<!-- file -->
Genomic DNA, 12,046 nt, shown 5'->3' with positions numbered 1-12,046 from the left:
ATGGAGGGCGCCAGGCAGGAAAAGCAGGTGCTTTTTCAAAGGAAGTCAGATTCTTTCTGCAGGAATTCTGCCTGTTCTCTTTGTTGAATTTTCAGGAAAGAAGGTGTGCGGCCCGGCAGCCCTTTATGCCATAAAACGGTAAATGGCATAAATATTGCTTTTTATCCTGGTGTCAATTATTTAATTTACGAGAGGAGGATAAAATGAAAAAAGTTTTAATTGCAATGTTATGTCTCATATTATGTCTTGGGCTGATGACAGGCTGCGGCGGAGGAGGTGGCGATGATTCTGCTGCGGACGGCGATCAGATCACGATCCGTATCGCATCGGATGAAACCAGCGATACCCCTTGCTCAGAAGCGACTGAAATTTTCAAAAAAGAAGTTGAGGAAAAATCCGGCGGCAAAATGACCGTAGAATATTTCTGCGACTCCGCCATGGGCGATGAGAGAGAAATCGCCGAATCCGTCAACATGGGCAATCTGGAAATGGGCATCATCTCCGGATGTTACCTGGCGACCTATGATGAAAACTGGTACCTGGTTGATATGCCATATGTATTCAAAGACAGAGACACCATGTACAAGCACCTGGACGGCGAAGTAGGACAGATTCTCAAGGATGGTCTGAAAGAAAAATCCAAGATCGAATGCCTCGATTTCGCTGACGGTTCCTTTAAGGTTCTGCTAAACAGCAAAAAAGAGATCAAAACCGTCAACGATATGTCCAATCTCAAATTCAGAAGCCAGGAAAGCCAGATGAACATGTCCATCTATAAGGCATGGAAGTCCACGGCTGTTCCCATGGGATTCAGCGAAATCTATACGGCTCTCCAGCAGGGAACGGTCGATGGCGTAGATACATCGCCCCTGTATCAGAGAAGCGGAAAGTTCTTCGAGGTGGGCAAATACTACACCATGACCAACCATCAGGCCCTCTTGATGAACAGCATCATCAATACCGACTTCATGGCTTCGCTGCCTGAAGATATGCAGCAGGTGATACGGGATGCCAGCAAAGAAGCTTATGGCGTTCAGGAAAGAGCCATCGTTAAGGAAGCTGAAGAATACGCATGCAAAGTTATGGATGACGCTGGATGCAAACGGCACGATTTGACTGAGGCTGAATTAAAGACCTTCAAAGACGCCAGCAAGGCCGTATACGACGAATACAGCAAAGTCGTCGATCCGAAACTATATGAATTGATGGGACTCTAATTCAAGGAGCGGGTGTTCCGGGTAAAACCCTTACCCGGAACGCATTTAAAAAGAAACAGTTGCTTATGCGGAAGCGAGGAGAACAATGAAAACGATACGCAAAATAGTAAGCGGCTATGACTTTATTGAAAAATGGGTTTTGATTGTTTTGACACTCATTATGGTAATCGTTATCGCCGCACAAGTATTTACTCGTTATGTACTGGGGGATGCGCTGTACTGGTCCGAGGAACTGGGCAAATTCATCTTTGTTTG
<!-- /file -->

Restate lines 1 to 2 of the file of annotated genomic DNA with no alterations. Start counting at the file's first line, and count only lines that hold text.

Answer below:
Genomic DNA, 12,046 nt, shown 5'->3' with positions numbered 1-12,046 from the left:
ATGGAGGGCGCCAGGCAGGAAAAGCAGGTGCTTTTTCAAAGGAAGTCAGATTCTTTCTGCAGGAATTCTGCCTGTTCTCTTTGTTGAATTTTCAGGAAAGAAGGTGTGCGGCCCGGCAGCCCTTTATGCCATAAAACGGTAAATGGCATAAATATTGCTTTTTATCCTGGTGTCAATTATTTAATTTACGAGAGGAGGATAAAATGAAAAAAGTTTTAATTGCAATGTTATGTCTCATATTATGTCTTGGGCTGATGACAGGCTGCGGCGGAGGAGGTGGCGATGATTCTGCTGCGGACGGCGATCAGATCACGATCCGTATCGCATCGGATGAAACCAGCGATACCCCTTGCTCAGAAGCGACTGAAATTTTCAAAAAAGAAGTTGAGGAAAAATCCGGCGGCAAAATGACCGTAGAATATTTCTGCGACTCCGCCATGGGCGATGAGAGAGAAATCGCCGAATCCGTCAACATGGGCAATCTGGAAATGGGCATCATCTCCGGATGTTACCTGGCGACCTATGATGAAAACTGGTACCTGGTTGATATGCCATATGTATTCAAAGACAGAGACACCATGTACAAGCACCTGGACGGCGAAGTAGGACAGATTCTCAAGGATGGTCTGAAAGAAAAATCCAAGATCGAATGCCTCGATTTCGCTGACGGTTCCTTTAAGGTTCTGCTAAACAGCAAAAAAGAGATCAAAACCGTCAACGATATGTCCAATCTCAAATTCAGAAGCCAGGAAAGCCAGATGAACATGTCCATCTATAAGGCATGGAAGTCCACGGCTGTTCCCATGGGATTCAGCGAAATCTATACGGCTCTCCAGCAGGGAACGGTCGATGGCGTAGATACATCGCCCCTGTATCAGAGAAGCGGAAAGTTCTTCGAGGTGGGCAAATACTACACCATGACCAACCATCAGGCCCTCTTGATGAACAGCATCATCAATACCGACTTCATGGCTTCGCTGCCTGAAGATATGCAGCAGGTGATACGGGATGCCAGCAAAGAAGCTTATGGCGTTCAGGAAAGAGCCATCGTTAAGGAAGCTGAAGAATACGCATGCAAAGTTATGGATGACGCTGGATGCAAACGGCACGATTTGACTGAGGCTGAATTAAAGACCTTCAAAGACGCCAGCAAGGCCGTATACGACGAATACAGCAAAGTCGTCGATCCGAAACTATATGAATTGATGGGACTCTAATTCAAGGAGCGGGTGTTCCGGGTAAAACCCTTACCCGGAACGCATTTAAAAAGAAACAGTTGCTTATGCGGAAGCGAGGAGAACAATGAAAACGATACGCAAAATAGTAAGCGGCTATGACTTTATTGAAAAATGGGTTTTGATTGTTTTGACACTCATTATGGTAATCGTTATCGCCGCACAAGTATTTACTCGTTATGTACTGGGGGATGCGCTGTACTGGTCCGAGGAACTGGGCAAATTCATCTTTGTTTG